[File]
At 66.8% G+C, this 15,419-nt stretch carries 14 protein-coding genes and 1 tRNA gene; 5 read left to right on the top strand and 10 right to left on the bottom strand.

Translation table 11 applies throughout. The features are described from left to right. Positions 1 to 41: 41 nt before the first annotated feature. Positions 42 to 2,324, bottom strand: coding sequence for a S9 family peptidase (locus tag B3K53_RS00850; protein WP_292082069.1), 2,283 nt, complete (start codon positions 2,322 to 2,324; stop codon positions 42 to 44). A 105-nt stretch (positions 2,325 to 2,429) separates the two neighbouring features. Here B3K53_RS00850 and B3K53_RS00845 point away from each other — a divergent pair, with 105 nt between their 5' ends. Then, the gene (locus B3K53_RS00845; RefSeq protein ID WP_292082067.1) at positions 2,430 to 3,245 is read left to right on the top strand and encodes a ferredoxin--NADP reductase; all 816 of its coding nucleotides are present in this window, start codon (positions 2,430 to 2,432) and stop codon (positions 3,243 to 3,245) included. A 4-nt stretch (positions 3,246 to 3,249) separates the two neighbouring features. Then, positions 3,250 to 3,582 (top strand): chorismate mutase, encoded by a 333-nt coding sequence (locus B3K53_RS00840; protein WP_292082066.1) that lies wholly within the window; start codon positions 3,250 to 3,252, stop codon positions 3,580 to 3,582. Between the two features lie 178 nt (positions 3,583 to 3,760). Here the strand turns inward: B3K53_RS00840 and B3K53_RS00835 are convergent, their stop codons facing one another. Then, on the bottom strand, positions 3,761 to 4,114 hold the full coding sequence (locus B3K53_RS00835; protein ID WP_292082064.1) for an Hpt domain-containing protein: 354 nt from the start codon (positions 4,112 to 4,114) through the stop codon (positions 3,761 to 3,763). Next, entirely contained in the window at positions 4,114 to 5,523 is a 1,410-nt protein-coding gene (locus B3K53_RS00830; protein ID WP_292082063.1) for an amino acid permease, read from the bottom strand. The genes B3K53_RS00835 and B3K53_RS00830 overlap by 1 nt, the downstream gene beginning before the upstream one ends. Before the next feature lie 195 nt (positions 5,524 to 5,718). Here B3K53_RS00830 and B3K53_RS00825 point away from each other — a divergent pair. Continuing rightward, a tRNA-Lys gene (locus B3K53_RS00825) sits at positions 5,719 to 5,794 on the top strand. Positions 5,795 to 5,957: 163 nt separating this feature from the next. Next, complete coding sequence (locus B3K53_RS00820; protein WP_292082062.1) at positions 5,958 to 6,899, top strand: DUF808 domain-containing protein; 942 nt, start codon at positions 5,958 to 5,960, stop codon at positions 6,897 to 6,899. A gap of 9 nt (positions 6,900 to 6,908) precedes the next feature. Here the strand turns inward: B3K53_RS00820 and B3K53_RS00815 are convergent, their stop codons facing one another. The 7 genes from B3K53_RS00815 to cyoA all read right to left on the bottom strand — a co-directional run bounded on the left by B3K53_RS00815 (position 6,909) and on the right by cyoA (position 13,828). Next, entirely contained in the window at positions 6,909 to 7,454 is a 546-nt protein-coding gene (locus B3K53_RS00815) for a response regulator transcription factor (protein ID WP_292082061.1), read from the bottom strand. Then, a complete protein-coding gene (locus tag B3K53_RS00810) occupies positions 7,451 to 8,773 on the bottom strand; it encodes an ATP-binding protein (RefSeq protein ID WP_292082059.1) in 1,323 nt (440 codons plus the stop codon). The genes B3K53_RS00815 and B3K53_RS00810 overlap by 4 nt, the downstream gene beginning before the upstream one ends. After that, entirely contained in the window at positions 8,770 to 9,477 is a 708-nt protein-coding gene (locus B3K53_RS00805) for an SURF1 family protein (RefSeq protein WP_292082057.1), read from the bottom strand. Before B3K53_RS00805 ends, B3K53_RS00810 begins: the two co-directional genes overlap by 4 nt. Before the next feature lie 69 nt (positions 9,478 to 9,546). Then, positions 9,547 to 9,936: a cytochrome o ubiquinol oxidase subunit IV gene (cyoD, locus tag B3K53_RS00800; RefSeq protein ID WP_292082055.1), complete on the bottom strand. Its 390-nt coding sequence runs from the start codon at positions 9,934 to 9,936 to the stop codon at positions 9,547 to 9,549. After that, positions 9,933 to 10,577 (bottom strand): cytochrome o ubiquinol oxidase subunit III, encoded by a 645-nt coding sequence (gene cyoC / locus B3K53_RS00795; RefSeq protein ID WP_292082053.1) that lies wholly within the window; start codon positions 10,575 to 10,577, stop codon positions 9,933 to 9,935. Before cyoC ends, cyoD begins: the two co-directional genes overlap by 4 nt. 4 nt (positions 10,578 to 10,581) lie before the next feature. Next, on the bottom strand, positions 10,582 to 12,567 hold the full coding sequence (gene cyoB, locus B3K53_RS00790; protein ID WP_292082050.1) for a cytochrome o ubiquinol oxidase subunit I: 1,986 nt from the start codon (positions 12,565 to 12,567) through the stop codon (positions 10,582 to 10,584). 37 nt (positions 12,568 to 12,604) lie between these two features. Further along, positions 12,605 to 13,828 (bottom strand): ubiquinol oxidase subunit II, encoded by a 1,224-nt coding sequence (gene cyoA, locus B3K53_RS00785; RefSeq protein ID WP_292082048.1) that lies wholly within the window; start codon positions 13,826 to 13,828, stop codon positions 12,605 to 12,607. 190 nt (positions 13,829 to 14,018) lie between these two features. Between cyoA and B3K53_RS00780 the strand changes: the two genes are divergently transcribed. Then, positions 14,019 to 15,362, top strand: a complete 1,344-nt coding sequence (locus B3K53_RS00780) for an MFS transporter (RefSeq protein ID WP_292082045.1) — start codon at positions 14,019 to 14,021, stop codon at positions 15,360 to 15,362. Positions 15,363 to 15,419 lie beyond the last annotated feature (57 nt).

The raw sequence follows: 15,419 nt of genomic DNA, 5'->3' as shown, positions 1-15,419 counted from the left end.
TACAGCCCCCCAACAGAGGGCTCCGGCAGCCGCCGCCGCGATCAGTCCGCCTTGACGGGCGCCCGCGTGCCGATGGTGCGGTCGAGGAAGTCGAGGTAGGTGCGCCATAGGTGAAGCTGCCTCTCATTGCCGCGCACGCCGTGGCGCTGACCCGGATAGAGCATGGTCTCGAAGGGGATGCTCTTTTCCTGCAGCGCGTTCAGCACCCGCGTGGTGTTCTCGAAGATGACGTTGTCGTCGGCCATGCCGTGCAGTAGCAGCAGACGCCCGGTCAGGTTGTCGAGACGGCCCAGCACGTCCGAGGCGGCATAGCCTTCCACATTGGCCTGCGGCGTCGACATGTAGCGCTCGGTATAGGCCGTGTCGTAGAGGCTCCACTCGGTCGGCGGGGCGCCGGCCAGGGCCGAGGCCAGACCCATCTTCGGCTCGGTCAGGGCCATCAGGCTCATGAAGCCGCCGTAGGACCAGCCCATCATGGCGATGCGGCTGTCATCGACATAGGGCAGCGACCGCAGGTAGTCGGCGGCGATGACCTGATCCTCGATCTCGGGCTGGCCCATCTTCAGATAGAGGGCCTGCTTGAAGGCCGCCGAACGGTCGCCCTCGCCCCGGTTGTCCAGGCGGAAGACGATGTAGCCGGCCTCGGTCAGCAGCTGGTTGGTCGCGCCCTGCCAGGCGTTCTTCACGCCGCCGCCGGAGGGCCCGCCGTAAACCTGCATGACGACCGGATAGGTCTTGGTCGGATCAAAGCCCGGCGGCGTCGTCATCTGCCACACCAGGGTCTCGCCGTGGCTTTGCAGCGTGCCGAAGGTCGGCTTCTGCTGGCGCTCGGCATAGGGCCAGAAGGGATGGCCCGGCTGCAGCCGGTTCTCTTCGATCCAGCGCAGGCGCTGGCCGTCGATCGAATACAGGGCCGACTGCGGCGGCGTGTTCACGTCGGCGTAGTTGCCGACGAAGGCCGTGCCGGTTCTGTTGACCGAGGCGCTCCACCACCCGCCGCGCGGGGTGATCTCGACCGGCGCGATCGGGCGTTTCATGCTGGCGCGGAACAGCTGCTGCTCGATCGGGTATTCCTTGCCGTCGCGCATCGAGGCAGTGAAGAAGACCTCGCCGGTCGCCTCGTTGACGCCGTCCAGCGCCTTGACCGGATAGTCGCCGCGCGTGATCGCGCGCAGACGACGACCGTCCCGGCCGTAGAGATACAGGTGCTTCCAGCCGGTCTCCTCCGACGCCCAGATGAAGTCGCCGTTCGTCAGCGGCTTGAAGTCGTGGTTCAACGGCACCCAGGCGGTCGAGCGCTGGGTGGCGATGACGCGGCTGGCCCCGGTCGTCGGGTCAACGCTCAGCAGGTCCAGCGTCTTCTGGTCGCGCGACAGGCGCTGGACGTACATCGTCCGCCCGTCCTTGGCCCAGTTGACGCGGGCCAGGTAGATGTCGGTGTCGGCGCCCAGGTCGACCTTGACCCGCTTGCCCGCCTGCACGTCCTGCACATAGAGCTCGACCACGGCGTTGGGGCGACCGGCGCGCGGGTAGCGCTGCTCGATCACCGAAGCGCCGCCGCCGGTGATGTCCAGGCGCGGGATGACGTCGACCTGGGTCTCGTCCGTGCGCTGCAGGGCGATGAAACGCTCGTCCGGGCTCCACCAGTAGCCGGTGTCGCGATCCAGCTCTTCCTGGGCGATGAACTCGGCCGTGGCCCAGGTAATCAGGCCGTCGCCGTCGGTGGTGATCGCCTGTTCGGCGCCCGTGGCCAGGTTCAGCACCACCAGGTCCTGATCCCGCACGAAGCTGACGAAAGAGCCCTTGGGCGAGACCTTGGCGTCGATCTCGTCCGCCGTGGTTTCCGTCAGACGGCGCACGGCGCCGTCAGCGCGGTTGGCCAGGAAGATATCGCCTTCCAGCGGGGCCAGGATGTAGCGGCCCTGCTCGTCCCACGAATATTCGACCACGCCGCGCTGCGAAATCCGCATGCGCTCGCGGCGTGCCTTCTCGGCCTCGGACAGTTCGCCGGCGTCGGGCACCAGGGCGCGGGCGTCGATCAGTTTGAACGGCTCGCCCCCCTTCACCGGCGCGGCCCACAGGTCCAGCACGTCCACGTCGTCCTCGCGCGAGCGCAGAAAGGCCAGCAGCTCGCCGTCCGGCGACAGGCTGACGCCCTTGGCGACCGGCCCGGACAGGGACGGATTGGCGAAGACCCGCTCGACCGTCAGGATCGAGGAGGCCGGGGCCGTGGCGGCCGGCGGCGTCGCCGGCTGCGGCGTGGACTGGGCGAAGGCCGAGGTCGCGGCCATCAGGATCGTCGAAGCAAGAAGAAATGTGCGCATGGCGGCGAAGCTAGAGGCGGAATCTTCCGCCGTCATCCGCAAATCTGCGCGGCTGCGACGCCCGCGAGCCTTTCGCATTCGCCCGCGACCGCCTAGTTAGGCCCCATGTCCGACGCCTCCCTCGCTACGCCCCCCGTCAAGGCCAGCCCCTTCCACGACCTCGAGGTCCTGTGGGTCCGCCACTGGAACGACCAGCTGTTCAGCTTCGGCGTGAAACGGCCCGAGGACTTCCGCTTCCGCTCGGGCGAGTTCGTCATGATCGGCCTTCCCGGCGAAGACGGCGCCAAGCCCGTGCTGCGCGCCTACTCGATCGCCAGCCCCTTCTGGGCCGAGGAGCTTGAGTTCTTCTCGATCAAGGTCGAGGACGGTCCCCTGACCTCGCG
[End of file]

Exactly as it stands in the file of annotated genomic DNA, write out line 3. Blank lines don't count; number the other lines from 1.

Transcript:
The raw sequence follows: 15,419 nt of genomic DNA, 5'->3' as shown, positions 1-15,419 counted from the left end.